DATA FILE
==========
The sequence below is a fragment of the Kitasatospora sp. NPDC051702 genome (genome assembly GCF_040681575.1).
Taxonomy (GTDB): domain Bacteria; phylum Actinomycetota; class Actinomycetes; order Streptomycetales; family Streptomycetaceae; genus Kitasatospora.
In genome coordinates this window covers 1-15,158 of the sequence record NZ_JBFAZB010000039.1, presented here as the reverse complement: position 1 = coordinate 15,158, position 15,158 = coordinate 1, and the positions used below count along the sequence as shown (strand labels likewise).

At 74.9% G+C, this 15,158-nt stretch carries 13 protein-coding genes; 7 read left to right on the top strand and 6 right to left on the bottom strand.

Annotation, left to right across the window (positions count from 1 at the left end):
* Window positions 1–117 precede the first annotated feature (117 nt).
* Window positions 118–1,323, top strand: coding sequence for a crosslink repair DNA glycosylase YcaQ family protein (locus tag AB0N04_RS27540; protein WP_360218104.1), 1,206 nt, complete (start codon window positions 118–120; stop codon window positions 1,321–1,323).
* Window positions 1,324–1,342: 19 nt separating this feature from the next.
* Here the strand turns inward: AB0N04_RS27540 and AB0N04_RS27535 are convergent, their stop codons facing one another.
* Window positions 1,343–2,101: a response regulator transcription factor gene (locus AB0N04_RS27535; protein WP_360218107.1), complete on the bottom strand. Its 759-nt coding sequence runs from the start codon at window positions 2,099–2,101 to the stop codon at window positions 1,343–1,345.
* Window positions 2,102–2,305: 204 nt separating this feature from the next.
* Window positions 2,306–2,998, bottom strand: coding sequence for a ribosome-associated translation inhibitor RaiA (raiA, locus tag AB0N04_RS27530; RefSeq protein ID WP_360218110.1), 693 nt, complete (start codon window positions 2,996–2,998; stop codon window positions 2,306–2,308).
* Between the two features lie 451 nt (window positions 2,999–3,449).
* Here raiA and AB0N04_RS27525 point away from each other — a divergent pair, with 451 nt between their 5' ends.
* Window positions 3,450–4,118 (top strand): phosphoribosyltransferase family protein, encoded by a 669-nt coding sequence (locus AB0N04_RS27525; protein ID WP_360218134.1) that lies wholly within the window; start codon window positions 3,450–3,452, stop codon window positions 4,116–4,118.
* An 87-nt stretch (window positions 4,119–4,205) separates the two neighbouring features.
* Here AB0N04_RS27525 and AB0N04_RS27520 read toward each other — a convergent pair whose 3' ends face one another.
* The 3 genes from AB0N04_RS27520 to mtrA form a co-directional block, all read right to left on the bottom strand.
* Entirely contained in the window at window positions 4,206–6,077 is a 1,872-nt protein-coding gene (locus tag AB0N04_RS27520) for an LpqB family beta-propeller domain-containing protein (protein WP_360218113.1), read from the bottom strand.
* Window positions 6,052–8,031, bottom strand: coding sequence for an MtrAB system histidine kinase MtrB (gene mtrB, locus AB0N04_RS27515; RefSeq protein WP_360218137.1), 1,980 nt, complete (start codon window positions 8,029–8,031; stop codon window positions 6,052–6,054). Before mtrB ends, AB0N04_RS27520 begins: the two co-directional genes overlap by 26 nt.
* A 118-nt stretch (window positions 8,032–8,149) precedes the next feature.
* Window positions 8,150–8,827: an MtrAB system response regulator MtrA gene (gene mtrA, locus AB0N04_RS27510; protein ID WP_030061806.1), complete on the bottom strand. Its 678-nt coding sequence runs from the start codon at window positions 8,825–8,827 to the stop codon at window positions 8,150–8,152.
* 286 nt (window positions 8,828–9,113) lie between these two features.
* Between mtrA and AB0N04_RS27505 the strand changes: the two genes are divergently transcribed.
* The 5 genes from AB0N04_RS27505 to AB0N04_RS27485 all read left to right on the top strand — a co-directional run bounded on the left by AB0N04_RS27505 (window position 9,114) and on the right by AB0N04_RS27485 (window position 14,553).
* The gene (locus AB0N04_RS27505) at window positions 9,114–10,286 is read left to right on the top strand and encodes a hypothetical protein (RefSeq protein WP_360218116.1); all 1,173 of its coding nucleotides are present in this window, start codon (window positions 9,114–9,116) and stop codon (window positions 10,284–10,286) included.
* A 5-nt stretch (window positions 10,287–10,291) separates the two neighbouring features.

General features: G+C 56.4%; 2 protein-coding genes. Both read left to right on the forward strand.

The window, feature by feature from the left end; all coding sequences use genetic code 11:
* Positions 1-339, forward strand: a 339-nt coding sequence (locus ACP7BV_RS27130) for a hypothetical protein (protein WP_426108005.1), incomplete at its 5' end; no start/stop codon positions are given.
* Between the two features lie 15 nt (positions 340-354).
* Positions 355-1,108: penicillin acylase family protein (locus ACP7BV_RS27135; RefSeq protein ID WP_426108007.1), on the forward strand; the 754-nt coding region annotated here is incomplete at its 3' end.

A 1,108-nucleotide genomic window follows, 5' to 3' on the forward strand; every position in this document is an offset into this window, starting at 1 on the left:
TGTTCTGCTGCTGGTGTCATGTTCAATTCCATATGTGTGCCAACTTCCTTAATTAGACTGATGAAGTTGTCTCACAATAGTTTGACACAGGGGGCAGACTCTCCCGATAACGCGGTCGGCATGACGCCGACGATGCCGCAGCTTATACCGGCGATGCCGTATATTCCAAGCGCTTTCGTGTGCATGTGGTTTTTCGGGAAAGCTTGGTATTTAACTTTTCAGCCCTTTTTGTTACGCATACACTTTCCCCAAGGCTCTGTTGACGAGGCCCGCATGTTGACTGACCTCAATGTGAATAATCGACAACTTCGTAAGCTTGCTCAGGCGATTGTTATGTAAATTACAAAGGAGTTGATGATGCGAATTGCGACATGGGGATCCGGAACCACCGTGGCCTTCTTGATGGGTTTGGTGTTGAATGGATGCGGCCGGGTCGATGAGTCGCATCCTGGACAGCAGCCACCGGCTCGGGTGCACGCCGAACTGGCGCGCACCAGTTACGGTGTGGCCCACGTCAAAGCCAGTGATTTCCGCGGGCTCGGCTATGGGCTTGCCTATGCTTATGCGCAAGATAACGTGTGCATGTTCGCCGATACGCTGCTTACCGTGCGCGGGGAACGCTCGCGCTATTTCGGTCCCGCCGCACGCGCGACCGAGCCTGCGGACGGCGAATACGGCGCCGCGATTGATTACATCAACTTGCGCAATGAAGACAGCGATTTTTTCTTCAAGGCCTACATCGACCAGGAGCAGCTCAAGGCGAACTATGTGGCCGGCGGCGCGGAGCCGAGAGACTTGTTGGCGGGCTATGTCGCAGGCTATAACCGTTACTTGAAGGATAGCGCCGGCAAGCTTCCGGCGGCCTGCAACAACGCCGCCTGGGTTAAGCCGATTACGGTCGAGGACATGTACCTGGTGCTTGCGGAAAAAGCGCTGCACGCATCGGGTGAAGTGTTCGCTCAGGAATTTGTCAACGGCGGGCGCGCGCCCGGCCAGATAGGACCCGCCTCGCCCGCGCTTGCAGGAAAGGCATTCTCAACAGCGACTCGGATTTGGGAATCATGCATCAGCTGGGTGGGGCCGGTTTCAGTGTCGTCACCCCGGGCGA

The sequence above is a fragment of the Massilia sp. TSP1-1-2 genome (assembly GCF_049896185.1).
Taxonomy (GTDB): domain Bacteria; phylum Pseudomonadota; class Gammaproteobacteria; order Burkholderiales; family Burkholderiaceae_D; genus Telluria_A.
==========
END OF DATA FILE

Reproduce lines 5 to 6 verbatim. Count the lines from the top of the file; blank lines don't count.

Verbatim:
Annotation, left to right across the window (positions count from 1 at the left end):
* Window positions 1–117 precede the first annotated feature (117 nt).